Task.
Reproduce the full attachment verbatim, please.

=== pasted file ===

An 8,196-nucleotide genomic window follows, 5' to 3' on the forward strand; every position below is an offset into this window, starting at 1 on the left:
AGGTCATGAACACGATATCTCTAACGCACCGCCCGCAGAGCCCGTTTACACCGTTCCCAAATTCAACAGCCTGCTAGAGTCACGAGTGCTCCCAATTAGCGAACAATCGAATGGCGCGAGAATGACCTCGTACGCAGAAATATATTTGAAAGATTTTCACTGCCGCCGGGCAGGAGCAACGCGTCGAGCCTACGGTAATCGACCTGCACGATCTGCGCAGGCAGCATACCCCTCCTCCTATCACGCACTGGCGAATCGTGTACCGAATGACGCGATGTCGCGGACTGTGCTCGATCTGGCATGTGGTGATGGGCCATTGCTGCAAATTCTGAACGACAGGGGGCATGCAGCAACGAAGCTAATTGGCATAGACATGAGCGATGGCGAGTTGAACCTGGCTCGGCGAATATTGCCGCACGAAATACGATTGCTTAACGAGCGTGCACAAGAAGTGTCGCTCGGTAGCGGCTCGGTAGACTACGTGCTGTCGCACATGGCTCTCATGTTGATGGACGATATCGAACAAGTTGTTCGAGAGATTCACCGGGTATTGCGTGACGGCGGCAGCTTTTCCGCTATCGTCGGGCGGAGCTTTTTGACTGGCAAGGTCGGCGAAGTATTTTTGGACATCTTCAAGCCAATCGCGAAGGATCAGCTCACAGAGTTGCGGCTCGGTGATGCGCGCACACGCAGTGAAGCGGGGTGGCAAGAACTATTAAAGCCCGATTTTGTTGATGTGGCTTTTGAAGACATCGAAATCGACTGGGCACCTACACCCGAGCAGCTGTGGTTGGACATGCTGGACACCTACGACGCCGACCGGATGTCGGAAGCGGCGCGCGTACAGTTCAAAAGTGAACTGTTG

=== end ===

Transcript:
An 8,196-nucleotide genomic window follows, 5' to 3' on the forward strand; every position below is an offset into this window, starting at 1 on the left:
AGGTCATGAACACGATATCTCTAACGCACCGCCCGCAGAGCCCGTTTACACCGTTCCCAAATTCAACAGCCTGCTAGAGTCACGAGTGCTCCCAATTAGCGAACAATCGAATGGCGCGAGAATGACCTCGTACGCAGAAATATATTTGAAAGATTTTCACTGCCGCCGGGCAGGAGCAACGCGTCGAGCCTACGGTAATCGACCTGCACGATCTGCGCAGGCAGCATACCCCTCCTCCTATCACGCACTGGCGAATCGTGTACCGAATGACGCGATGTCGCGGACTGTGCTCGATCTGGCATGTGGTGATGGGCCATTGCTGCAAATTCTGAACGACAGGGGGCATGCAGCAACGAAGCTAATTGGCATAGACATGAGCGATGGCGAGTTGAACCTGGCTCGGCGAATATTGCCGCACGAAATACGATTGCTTAACGAGCGTGCACAAGAAGTGTCGCTCGGTAGCGGCTCGGTAGACTACGTGCTGTCGCACATGGCTCTCATGTTGATGGACGATATCGAACAAGTTGTTCGAGAGATTCACCGGGTATTGCGTGACGGCGGCAGCTTTTCCGCTATCGTCGGGCGGAGCTTTTTGACTGGCAAGGTCGGCGAAGTATTTTTGGACATCTTCAAGCCAATCGCGAAGGATCAGCTCACAGAGTTGCGGCTCGGTGATGCGCGCACACGCAGTGAAGCGGGGTGGCAAGAACTATTAAAGCCCGATTTTGTTGATGTGGCTTTTGAAGACATCGAAATCGACTGGGCACCTACACCCGAGCAGCTGTGGTTGGACATGCTGGACACCTACGACGCCGACCGGATGTCGGAAGCGGCGCGCGTACAGTTCAAAAGTGAACTGTTG